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There are two, and only two, options left at this point for the political districts in which Californians will reside for the next decade: the current maps from the state's citizens redistricting panel or as-yet-to-exist maps drawn by judges.
And that second option -- judicial intervention -- only will happen if opponents prevail in court, the voters step in, or a subset of the 14 commissioners change their vote on August 15.
Legislative lawyers believe that if a referendum on the new law requiring sales tax collection by online retailers qualifies for the ballot, the law will have to be put on hold until the voters have their say.
If that opinion holds, it may raise the stakes for a budget written with an expectation of at least $200 million from the law in question.
The initiative may the most popular form of direct democracy in California, but 2012 has the potential for the spotlight to be recast on one of the lesser known of the powers created a century ago: the referendum.
This morning, a referendum was filed to overturn a firefighting fee enacted in the new state budget. By year's end, it could be one of at least four referendum proposals, asking voters to overturn the status quo.
One of the essential selling points of California's move toward term limits for legislators two decades ago was that, by serving shorter terms, more citizen legislators would be elected who would do their time in Sacramento and go home.
But it's not happening, according to the analysis of a non-partisan think tank.
Local redevelopment officials and leaders of several California cities took aim -- as expected -- at the newly inked state budget this afternoon, suing the state for its plan to revamp redevelopment agencies and redistribute billions of dollars to state and local services.
"This is about upholding the voters' will," said California Redevelopment Association executive director John Shirey.
July 15, 2011 · Filed Under Podcasts
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Now that the budget is wrapped and the Legislature has gone on summer vacation, things are all said and done in Sacramento, right?
Not so fast.
This week's Capital Notes Podcast examines the soon-to-come battles over the budget and its political ramifications. Yes, some of those are lawsuits; but as Anthony York of the Los Angeles Times and I discuss, it's also a good time to watch the 2012 election issues brewing.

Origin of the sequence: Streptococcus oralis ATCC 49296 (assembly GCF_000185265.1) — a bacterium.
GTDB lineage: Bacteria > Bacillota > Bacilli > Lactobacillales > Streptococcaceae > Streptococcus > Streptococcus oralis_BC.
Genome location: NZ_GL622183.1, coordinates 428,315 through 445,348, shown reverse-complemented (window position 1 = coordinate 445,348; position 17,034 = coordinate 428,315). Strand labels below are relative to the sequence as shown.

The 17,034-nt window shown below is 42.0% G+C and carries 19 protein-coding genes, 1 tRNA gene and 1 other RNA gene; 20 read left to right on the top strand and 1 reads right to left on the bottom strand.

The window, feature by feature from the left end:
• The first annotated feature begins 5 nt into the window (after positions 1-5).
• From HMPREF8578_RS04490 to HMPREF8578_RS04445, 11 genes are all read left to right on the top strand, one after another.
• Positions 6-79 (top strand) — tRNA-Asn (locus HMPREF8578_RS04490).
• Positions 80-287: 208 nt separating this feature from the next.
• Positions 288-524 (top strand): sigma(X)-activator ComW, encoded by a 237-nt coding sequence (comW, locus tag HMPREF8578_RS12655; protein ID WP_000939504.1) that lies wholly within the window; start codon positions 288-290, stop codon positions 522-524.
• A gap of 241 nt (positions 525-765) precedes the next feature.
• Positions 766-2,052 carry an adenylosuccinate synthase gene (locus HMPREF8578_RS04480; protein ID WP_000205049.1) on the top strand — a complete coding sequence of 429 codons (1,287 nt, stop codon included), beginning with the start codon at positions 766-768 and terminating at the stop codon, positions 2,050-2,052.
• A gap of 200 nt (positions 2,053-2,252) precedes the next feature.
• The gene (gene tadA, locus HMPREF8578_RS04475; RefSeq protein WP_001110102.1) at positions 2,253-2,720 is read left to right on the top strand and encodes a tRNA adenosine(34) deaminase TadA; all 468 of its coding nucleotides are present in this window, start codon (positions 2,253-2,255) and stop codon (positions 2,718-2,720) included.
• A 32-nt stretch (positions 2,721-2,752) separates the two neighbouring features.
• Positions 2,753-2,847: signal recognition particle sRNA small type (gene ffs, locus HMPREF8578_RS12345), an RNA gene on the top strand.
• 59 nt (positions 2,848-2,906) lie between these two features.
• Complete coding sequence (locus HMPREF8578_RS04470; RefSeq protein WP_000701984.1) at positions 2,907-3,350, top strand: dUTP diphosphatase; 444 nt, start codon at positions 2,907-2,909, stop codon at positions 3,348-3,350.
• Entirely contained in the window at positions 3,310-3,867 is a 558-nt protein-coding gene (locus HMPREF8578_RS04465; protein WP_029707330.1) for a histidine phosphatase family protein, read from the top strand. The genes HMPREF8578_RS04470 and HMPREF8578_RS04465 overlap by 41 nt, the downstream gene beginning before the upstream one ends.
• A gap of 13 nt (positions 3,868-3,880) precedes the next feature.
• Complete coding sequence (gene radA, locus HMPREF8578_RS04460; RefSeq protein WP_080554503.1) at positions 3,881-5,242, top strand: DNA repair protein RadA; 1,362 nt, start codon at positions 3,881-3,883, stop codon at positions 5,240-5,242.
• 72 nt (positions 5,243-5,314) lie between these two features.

We also discuss the home stretch of the independent redistricting effort... which also looks like a sure bet for legal action.
At least courtrooms have air conditioning, eh? There are worse places to be during the summer heat.
As California's bold experiment with independent redistricting enters the homestretch, it's clear that drawing political boundaries is neither simple nor without controversy.
And for the 14 men and women picked to do the work, the questions will soon be: can it be done unanimously? And can the work product pass legal muster?
With the state budget not yet two weeks old, the first of what could be multiple challenges to its underpinning policies has been issued: a petition for the voters to overturn the new law requiring sales tax collection from online purchases.
A formal request for a referendum on ABx 28 was filed with the office of Attorney General Kamala Harris on Friday afternoon by lobbyist Charles Halnan.
Halnan lobbies for, among other companies, Amazon.
If there's one sure way to get a reporter's attention, it's to amend a contentious piece of legislation with so many new proposals as to make it a symbolic rallying cry... and... a candidate for political squeeze play of the week.
That's how SB 116 now reads, a taxation/jobs/budget smorgasbord and one of several items worth a look in this week's Reporter's Notebook.
As legislators ratified a new state budget last week, it's doubtful that many of them considered the dangers to that budget posed by the final
legal smackdown of California's attempt to get a cut of millions of dollars in tribal gaming revenue.
Now, there are signs that legal defeat puts at least a reasonably sized question mark in a budget that, to pencil out, needs every dollar it can get.
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